- This event has passed.
Chino Canyon Project: Desert Palisades Al Beadle Home 1 & O’Donnell Home 1
February 26, 2017 |
$50 - $65
Tour Times: 9:30 AM, 10:00 AM, 10:30 AM, 11:00 AM, 11:30 AM, 12:00 PM, 12:30 PM, 1:00 PM, 1:30 PM, 2:00 PM, 2:30 PM, 3:00 PM, 3:30 PM, 4:00 PM, 4:30 PM
Tour two new architectural masterpieces in Palm Springs’ last hillside development.
Set lightly into the natural terrain of what is likely the last hillside development in Palm Springs, The Chino Canyon Project represents the mindful neighboring of old and new. Two architectural homes, one based on a never-constructed plan by late midcentury modern architect Al Beadle, the other by esteemed Palm Springs architect Lance O’Donnell, exemplify the very best of midcentury and contemporary modern architecture in Palm Springs.
The Chino Canyon alluvial fan, with its boulder-strewn landscape and 360 degree views of the San Jacinto, Santa Rosa and Chocolate Mountains in three alternating directions and long vistas of the valley floor stretching as far as the Salton Sea, provides a stunning environment for these site-specific high modern homes.
O’Donnell has designed a resource-efficient split level structure from resilient, inorganic building materials, with a cutting edge solar energy system and architecture that optimizes, sun, shade, rainwater and desert breezes.
Within walking distance is Beadle’s design, a two story structure based on plans unearthed from the late architect’s Phoenix-based estate. The home’s minimized footprint preserves the site’s natural hillside setting while the second level hovers, seemingly defying gravity.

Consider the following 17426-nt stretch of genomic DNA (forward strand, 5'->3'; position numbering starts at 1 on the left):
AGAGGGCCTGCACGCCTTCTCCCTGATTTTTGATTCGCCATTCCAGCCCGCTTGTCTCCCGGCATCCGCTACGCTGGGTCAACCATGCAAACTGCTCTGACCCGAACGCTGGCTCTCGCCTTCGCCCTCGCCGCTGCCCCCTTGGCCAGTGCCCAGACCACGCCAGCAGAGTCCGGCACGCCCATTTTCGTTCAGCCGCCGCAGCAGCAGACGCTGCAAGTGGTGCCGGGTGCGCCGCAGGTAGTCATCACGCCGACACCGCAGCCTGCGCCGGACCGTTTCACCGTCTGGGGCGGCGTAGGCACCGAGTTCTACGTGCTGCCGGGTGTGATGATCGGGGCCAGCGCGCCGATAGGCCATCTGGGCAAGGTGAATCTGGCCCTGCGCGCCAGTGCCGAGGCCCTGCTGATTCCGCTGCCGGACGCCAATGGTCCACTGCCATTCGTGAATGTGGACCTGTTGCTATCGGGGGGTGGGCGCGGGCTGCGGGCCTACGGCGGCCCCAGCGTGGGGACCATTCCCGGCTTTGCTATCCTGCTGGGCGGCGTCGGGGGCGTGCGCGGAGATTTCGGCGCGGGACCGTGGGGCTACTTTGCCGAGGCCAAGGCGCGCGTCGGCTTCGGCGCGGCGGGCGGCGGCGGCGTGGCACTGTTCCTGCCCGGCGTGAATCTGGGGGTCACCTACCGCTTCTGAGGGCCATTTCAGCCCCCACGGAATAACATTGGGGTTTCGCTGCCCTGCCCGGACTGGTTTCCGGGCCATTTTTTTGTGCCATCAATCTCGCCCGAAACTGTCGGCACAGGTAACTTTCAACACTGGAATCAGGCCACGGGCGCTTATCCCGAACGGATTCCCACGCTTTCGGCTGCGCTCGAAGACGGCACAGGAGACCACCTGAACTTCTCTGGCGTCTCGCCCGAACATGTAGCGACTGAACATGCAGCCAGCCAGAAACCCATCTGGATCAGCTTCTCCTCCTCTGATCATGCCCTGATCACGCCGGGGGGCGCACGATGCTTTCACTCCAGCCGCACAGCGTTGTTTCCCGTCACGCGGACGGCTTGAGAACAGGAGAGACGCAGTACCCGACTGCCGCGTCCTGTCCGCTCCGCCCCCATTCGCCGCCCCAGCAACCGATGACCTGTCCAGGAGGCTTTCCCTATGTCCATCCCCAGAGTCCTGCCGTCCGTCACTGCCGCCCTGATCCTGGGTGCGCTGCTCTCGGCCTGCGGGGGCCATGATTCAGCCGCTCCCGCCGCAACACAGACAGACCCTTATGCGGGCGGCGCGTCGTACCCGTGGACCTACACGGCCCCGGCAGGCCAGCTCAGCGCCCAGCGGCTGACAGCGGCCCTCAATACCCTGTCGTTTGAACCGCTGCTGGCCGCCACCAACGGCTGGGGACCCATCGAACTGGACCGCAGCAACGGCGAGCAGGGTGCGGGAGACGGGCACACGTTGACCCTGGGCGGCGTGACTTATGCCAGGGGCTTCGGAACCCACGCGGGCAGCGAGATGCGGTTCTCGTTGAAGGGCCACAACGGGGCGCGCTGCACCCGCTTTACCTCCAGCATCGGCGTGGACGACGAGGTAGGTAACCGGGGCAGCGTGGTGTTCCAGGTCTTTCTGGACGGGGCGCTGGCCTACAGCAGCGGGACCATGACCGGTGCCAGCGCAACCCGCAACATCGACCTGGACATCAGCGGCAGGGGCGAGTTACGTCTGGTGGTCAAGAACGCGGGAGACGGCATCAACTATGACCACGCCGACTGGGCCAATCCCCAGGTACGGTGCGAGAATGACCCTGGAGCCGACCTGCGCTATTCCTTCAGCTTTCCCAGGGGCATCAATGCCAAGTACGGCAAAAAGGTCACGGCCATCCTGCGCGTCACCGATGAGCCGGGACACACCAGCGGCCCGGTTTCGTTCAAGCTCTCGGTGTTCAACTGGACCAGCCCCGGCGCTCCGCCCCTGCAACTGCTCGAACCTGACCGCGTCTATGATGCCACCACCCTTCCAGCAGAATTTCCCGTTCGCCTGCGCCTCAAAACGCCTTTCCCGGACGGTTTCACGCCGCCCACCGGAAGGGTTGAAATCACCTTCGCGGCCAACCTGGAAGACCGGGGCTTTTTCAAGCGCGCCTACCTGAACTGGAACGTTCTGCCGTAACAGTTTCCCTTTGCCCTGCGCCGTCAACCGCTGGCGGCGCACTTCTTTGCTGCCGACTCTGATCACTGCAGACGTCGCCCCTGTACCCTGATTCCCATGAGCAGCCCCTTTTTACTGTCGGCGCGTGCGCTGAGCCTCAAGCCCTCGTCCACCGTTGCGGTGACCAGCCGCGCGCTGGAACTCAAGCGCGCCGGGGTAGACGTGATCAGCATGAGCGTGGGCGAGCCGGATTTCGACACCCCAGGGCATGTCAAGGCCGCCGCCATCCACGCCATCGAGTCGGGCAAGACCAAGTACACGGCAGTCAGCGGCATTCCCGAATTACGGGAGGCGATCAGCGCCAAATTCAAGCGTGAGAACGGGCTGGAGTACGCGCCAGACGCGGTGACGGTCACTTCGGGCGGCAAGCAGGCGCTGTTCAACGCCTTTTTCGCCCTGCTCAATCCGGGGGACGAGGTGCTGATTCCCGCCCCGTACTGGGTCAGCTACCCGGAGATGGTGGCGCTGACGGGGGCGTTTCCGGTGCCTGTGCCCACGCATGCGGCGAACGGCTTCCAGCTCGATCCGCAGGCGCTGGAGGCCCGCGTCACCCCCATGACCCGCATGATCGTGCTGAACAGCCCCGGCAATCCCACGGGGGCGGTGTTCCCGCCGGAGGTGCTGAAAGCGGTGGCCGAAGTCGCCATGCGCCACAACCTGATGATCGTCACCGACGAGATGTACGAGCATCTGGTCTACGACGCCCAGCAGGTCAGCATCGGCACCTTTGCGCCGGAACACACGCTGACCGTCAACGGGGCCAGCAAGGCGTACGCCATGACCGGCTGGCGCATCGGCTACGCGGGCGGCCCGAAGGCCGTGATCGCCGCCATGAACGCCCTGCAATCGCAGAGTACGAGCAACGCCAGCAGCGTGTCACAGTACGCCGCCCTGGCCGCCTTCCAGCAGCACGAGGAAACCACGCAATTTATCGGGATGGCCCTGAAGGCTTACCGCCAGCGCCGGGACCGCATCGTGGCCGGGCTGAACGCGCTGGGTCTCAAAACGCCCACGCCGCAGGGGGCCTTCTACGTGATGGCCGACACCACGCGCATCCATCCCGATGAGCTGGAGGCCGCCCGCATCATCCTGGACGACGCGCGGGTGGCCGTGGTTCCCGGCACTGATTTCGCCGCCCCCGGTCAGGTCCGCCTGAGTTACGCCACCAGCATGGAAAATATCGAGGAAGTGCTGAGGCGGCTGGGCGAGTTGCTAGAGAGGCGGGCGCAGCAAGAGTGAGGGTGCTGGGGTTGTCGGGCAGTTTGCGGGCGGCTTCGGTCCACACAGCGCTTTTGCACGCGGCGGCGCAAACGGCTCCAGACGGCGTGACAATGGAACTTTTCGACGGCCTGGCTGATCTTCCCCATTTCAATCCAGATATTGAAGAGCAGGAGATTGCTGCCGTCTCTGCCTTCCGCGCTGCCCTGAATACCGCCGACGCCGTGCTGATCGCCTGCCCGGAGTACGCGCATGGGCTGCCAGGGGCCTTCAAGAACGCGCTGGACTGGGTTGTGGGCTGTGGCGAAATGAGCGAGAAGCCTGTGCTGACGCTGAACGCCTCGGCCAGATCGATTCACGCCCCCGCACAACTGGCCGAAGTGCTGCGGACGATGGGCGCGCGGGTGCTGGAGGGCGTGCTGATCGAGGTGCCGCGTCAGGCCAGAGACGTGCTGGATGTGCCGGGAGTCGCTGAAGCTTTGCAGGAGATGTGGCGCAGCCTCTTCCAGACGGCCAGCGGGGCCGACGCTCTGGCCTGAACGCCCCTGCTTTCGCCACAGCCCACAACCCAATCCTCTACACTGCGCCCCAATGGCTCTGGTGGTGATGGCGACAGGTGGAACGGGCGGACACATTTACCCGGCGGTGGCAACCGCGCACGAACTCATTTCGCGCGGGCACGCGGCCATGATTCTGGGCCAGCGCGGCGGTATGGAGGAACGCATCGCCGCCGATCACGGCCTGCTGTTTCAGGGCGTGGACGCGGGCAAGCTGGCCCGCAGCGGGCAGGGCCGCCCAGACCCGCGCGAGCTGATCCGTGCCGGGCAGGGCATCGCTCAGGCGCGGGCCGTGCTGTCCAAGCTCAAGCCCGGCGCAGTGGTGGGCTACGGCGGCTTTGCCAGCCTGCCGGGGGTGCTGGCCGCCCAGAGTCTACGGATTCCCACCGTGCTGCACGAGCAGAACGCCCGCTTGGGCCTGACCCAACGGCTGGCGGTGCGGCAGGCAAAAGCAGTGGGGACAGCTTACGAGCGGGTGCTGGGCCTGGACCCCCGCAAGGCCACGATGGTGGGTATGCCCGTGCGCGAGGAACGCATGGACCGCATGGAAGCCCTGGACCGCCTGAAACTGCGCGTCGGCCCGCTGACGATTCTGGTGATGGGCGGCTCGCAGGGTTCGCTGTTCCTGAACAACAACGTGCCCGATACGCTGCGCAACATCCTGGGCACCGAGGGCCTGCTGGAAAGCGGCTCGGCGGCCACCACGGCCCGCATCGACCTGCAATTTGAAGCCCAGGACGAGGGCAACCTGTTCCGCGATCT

The homes debut during Modernism Week, providing an opportunity for tour goers to be among the first to view these fresh examples of forward-thinking desert modernism.
Sunday, February 26
Time: 4:30 p.m. – 6:00 p.m.
The 4:30 Tour on February 26 will include a special lecture presentation:
From Phoenix to Palm Springs, Unbuilt Al Beadle: Adapting a Master Architect’s 1960s Design Vision for 2017
The lecture will provide context into the evolution of the elevated living prototype within the single-family home, its importance and place in Al Beadle’s architecture, and the personal and practical difficulty of realizing the project 50 years later, 270 miles west in California, 1,000 feet lower, and 6 miles from the San Andreas Fault.
For more information please visit www.palmspringslife.com/chinocanyonproject.